Hattar was only the most recent target in a series of controversial arrests and detentions that have followed Abdullah’s ascension to power. In December 1999 Khalil Deek, a US citizen, was arrested in Pakistan and deported to his native Jordan on suspicion of having links with Al Qaeda. He was interrogated without a lawyer present and jailed without charge, only to be released two years later for lack of evidence. Faisal, the former parliamentarian, was jailed in March 2002 for “spreading rumors that incite disturbances and crimes,” among other charges, and was freed after a monthlong hunger strike. The former university lecturer says she was imprisoned only after security agents tried to buy her silence with offers of money and luxury cars. “I asked for reform and was offered only bribes and then jail,” she says.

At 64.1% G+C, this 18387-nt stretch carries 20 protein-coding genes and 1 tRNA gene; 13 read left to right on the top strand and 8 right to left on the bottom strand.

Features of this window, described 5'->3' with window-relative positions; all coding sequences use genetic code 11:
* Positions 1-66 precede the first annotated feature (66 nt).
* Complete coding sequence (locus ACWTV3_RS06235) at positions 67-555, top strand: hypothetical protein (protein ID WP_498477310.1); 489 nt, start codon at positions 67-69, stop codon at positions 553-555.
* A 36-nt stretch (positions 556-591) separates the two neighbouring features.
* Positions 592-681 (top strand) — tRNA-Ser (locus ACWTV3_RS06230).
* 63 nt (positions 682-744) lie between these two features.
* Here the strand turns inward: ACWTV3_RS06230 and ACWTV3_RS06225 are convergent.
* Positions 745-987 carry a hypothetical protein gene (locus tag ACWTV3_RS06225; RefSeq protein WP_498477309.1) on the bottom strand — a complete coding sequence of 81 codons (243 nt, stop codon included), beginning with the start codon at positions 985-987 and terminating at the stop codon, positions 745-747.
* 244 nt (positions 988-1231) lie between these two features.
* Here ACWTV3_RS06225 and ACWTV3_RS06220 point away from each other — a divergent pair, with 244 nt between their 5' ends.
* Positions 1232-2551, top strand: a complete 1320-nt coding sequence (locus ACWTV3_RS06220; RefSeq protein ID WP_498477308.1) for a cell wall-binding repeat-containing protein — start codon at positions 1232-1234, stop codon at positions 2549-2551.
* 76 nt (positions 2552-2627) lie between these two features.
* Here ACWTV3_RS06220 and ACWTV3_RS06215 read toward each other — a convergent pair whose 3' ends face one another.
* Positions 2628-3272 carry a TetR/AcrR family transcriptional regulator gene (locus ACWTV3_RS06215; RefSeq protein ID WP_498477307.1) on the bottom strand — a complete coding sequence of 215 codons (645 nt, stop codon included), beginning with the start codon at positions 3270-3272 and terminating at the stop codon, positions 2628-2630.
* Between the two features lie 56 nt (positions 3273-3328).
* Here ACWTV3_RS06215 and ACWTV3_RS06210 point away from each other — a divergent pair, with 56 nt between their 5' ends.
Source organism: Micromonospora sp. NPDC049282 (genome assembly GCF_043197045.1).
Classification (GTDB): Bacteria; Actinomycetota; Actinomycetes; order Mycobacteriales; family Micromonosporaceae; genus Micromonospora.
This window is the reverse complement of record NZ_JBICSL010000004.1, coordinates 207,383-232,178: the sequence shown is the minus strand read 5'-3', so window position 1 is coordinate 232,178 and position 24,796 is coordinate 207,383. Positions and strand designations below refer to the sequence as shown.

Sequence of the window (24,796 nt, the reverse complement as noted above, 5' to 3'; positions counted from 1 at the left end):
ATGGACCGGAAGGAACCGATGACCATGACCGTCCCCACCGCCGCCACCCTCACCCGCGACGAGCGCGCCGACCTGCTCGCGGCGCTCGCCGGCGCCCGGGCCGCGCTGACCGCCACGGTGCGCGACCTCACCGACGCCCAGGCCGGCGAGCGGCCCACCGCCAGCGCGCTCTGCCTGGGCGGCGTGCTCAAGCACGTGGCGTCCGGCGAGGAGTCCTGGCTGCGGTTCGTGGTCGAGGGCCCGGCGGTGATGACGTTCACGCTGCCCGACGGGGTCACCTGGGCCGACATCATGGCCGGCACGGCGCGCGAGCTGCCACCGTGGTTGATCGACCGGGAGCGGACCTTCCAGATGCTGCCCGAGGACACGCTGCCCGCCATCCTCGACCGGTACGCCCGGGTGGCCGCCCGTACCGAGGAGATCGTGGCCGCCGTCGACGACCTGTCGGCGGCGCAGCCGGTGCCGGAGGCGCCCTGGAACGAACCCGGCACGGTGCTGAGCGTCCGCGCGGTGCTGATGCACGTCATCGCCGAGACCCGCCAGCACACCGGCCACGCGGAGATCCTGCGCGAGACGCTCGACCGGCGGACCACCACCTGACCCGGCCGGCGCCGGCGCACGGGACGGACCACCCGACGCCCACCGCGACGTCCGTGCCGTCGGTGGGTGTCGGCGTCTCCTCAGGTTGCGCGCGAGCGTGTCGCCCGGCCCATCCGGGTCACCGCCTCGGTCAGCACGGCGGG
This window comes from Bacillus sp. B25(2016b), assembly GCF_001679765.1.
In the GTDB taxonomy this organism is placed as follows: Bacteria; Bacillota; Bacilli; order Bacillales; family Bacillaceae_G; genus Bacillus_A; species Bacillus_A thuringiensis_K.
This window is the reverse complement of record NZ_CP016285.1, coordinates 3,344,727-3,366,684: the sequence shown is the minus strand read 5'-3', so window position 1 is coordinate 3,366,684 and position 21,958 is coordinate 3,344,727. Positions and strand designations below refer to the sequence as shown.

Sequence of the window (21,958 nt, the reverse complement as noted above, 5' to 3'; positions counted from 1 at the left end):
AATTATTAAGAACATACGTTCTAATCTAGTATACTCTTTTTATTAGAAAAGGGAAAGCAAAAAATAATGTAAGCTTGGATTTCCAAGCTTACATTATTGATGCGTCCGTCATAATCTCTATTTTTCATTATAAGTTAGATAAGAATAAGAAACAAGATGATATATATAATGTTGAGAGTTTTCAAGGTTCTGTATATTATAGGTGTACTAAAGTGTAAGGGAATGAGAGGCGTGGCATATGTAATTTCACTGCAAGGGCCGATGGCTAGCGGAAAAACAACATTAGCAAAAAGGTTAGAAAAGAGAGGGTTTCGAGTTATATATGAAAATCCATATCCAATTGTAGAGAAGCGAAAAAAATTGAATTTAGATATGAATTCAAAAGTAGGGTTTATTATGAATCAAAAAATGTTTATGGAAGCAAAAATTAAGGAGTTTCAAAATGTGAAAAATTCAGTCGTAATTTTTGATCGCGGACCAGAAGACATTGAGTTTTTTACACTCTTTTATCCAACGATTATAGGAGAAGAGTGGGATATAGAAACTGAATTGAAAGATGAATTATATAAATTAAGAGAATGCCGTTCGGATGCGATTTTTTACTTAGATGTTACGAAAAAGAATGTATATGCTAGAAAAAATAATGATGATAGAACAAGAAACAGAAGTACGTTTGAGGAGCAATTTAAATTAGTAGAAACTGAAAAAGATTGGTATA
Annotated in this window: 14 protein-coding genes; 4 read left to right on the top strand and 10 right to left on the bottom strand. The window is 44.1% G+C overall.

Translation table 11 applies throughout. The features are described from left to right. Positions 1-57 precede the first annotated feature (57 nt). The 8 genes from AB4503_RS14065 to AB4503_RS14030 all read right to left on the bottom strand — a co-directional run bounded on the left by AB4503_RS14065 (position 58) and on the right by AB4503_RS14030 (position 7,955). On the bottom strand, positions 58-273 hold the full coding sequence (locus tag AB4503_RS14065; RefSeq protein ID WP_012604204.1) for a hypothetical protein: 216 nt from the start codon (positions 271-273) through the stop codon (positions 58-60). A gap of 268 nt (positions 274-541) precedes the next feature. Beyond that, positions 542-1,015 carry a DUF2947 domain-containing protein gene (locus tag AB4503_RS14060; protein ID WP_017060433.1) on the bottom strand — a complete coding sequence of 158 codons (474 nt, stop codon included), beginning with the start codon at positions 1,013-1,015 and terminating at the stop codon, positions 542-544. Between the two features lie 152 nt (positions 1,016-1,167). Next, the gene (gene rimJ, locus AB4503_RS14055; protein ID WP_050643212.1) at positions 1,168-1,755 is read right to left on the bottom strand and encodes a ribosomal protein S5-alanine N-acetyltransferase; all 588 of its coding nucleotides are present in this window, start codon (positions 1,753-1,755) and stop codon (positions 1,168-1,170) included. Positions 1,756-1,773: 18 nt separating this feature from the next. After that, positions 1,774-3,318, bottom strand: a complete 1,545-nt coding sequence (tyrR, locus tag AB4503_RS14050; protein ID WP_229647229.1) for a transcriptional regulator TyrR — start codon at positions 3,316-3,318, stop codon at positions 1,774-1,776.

In January security agents staged a midnight roundup of Islamic leaders who had criticized government policies while leading Friday prayers. Several were taken to a police precinct and left there overnight. According to the government, the men were detained for violating the state’s laws on preaching and spiritual guidance. “It was very, very savage treatment,” says Abdul-Lateef Arabiyat, former secretary-general of the Islamic Action Front, who like most of Jordan’s established Muslim leaders is fiercely moderate. “This would not have happened under King Hussein.”

Then, in early March, leaders of Jordan’s Professional Associations Council, a federation of white-collar unions, called for a sit-in to protest a draft law they say would neutralize their ability to organize and mount the closest thing Jordan has to political opposition. Police shut down the demonstration by cordoning off the council’s headquarters, the fourth time this year that authorities have banned such an assembly. Security agents also detained a television news crew that had filmed the incident and confiscated its video.